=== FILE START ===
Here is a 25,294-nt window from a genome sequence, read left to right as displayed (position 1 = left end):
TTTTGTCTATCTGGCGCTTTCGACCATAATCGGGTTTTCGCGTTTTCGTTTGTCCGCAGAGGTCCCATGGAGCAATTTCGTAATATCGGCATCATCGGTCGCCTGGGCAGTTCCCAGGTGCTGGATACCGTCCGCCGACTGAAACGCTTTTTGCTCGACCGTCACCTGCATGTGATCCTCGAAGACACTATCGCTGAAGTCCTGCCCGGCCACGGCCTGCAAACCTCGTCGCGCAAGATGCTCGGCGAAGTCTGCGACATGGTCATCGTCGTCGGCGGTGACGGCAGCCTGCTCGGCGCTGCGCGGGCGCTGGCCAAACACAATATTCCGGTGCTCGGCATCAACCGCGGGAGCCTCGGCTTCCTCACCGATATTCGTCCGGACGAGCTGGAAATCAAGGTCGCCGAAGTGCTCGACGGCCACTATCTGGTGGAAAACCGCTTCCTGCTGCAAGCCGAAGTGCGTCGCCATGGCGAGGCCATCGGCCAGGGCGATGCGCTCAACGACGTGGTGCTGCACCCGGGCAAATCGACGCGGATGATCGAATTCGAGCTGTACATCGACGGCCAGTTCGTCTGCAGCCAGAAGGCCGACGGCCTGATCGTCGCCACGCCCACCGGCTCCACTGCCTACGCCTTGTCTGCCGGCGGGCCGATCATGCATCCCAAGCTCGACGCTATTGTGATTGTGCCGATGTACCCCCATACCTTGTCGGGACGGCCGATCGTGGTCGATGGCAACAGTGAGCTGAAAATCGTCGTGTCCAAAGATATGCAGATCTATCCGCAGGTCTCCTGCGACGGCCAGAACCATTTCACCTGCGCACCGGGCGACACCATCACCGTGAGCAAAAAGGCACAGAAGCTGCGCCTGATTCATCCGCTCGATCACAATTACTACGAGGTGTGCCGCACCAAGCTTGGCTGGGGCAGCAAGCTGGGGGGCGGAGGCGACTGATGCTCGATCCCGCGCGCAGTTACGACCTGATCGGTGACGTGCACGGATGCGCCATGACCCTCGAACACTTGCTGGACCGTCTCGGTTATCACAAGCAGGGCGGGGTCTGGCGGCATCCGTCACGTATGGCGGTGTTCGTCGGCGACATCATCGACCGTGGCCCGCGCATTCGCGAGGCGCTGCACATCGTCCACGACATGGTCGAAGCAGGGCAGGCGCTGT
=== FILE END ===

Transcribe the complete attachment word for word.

Here is a 25,294-nt window from a genome sequence, read left to right as displayed (position 1 = left end):
TTTTGTCTATCTGGCGCTTTCGACCATAATCGGGTTTTCGCGTTTTCGTTTGTCCGCAGAGGTCCCATGGAGCAATTTCGTAATATCGGCATCATCGGTCGCCTGGGCAGTTCCCAGGTGCTGGATACCGTCCGCCGACTGAAACGCTTTTTGCTCGACCGTCACCTGCATGTGATCCTCGAAGACACTATCGCTGAAGTCCTGCCCGGCCACGGCCTGCAAACCTCGTCGCGCAAGATGCTCGGCGAAGTCTGCGACATGGTCATCGTCGTCGGCGGTGACGGCAGCCTGCTCGGCGCTGCGCGGGCGCTGGCCAAACACAATATTCCGGTGCTCGGCATCAACCGCGGGAGCCTCGGCTTCCTCACCGATATTCGTCCGGACGAGCTGGAAATCAAGGTCGCCGAAGTGCTCGACGGCCACTATCTGGTGGAAAACCGCTTCCTGCTGCAAGCCGAAGTGCGTCGCCATGGCGAGGCCATCGGCCAGGGCGATGCGCTCAACGACGTGGTGCTGCACCCGGGCAAATCGACGCGGATGATCGAATTCGAGCTGTACATCGACGGCCAGTTCGTCTGCAGCCAGAAGGCCGACGGCCTGATCGTCGCCACGCCCACCGGCTCCACTGCCTACGCCTTGTCTGCCGGCGGGCCGATCATGCATCCCAAGCTCGACGCTATTGTGATTGTGCCGATGTACCCCCATACCTTGTCGGGACGGCCGATCGTGGTCGATGGCAACAGTGAGCTGAAAATCGTCGTGTCCAAAGATATGCAGATCTATCCGCAGGTCTCCTGCGACGGCCAGAACCATTTCACCTGCGCACCGGGCGACACCATCACCGTGAGCAAAAAGGCACAGAAGCTGCGCCTGATTCATCCGCTCGATCACAATTACTACGAGGTGTGCCGCACCAAGCTTGGCTGGGGCAGCAAGCTGGGGGGCGGAGGCGACTGATGCTCGATCCCGCGCGCAGTTACGACCTGATCGGTGACGTGCACGGATGCGCCATGACCCTCGAACACTTGCTGGACCGTCTCGGTTATCACAAGCAGGGCGGGGTCTGGCGGCATCCGTCACGTATGGCGGTGTTCGTCGGCGACATCATCGACCGTGGCCCGCGCATTCGCGAGGCGCTGCACATCGTCCACGACATGGTCGAAGCAGGGCAGGCGCTGT